Hanover Twp.--Supervisors ponder medical marijuana sites
Is medical marijuana coming to Hanover Township? Supervisors voted unanimously at their Oct. 11 meeting to establish zones for medical marijuana facilities. But hold off on those brownie recipes. Supervisors will zone for it, but that’s a far cry from it happening anytime soon.
Steve Salvesen asked why the township is zoning for something prohibited by federal law. Solicitor Jim Broughal said the federal government has taken no action against states that now permit medical marijuana or, for that matter, recreational marijuana.
Recreational marijuana is currently legal in Alaska, Colorado, Oregon and Washington, as well as the District of Columbia. That trend is growing, too. On Election Day, citizens will decide whether to legalize recreational use in five additional states: Arizona, California, Maine, Massachusetts and Nevada.
Medical marijuana is permitted in 24 states, including Pennsylvania. Broughal told supervisors that zoning gives them control over where medical marijuana facilities will be permitted. “You don’t have to pass the ordinance,” he advised. “But tomorrow, somebody’s going to walk into your township, and in a residential district, they’re going to put in a dispensary. And you can’t stop them because the law in the state of Pennsylvania provides for these uses, and you need to provide for these uses, or else you’re going to be found to be exclusionary in zoning. And they will challenge your ordinance and they will win.”
Under Pennsylvania law, if a municipality fails to zone for a use permitted by state law, a person can establish that use wherever he wants. Broughal said he wants the township to “get out ahead of this,” and establish zones for medical marijuana facilities where they belong. “Your choice would be where to put it.”
Though Salvesen told Broughal he understood and voted to advertise an ordinance, he was unhappy about being stuck with the “blowby” because “somebody has a problem with Aunt Sally or Joe or something else.”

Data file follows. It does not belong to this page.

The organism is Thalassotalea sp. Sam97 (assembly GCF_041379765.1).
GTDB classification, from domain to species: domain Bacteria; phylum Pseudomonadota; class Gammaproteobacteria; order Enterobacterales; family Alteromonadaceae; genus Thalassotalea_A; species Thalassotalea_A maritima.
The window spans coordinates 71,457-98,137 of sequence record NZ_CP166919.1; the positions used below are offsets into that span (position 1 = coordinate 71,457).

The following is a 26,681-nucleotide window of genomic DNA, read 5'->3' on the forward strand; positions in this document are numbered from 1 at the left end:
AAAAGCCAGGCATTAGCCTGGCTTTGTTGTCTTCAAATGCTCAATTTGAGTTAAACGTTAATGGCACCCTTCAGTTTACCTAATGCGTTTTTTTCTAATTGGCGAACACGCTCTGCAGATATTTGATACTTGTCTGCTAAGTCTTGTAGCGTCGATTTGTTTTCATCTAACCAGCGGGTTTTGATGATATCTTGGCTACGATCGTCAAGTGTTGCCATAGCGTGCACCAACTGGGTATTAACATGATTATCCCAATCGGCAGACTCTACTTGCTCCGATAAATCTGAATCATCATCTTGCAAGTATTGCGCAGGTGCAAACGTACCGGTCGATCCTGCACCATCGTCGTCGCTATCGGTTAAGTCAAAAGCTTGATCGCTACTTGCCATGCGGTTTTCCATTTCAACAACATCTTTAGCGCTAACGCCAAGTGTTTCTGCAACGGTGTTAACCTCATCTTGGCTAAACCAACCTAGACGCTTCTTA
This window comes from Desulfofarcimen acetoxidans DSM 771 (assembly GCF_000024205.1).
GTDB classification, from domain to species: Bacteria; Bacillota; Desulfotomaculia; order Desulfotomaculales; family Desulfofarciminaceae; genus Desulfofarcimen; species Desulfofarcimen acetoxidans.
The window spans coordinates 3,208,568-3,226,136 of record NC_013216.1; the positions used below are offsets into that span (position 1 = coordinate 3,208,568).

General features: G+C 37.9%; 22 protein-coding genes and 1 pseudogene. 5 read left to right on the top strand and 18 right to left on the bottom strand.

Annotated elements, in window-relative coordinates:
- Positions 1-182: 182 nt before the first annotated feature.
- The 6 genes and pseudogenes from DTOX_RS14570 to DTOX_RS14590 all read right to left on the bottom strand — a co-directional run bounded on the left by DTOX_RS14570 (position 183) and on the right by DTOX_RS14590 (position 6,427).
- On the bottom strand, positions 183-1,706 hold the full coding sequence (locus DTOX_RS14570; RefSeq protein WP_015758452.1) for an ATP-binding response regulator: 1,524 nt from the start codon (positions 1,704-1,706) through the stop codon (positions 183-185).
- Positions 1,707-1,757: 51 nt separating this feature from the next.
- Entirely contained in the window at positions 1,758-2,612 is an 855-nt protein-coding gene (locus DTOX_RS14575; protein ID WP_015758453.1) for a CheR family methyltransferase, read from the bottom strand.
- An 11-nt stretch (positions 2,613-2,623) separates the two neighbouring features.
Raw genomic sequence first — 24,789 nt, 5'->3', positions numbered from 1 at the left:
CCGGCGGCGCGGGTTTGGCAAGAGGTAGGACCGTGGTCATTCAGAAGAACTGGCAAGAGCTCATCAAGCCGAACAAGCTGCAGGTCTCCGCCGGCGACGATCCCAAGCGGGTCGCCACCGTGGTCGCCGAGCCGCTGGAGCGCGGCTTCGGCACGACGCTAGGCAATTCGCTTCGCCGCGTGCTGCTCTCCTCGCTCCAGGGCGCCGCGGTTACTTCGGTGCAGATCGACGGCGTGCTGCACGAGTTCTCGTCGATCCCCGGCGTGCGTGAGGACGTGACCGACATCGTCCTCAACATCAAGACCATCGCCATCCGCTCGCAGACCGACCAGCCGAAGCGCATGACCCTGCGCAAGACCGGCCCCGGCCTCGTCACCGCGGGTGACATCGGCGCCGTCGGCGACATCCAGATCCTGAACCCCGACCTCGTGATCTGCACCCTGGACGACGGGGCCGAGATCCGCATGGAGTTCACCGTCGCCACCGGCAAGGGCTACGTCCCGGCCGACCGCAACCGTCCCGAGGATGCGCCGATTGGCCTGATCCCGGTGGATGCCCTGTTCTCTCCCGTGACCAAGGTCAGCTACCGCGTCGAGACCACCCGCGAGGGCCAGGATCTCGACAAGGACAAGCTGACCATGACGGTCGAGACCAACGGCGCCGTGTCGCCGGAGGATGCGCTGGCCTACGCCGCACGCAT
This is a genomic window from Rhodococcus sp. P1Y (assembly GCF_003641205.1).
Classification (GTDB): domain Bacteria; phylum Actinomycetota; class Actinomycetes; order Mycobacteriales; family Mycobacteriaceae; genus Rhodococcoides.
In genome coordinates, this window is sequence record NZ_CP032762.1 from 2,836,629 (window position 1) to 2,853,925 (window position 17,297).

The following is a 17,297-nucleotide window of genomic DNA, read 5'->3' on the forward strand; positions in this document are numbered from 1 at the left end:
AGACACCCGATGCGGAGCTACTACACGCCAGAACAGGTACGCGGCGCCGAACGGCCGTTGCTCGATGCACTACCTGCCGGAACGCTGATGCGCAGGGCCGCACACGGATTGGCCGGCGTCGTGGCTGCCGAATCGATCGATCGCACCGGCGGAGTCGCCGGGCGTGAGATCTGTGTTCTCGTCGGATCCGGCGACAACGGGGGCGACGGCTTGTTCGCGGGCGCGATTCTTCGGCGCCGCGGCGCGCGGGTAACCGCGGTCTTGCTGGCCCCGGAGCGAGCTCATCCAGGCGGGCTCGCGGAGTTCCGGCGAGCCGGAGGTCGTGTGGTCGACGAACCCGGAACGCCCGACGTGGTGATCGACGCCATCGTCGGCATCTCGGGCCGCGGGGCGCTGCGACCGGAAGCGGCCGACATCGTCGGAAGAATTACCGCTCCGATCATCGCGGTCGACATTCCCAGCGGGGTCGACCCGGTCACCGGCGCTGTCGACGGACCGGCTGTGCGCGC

Less controversial was an open burning ordinance, which was adopted unanimously. This ordinance continues the general rule prohibiting open burning within the township, but has exceptions for backyard fire pits.
Supervisors also conducted a conditional use hearing for Chesterbrook Academy Preschool, which wants to relocate from 1550 Valley Center Parkway to a larger, 11,000 square-foot facility at 3355 High Point Blvd. Located on about two acres, the facility will include 37 paring spaces and a fenced-in playground. Engineer Michael Gable said the daycare has a 172-child capacity and will be manned by 20 employees. Nobody opposed the application, and Supervisors are expected to make a decision at their Oct. 25 meeting.
Supervisors also honored Scoutmasters Mark W Firth, Richard L Kanaskie, Michael P Caffrey and Stephen P Dashe for years of service at Boy Scout Troop 352, which is headquartered at Notre Dame of Bethlehem Church. Those scouts participate in an annual flag retirement ceremony.
Jack Nagle, the township’s liaison with Bethlehem Area Public Library, had some good news. A tentative budget for next year reveals that there will be no increase in the per capita share currently split among Bethlehem City, Bethlehem Township, Fountain Hill and Hanover Township. Nagle said he will be at the Bookmobile at the Community Center on Halloween, wearing a costume.
“Is a clown?” deadpanned Chair John N. Diacogiannis. “That would be too creepy,” answered Nagle. “I will be a mad scientist.”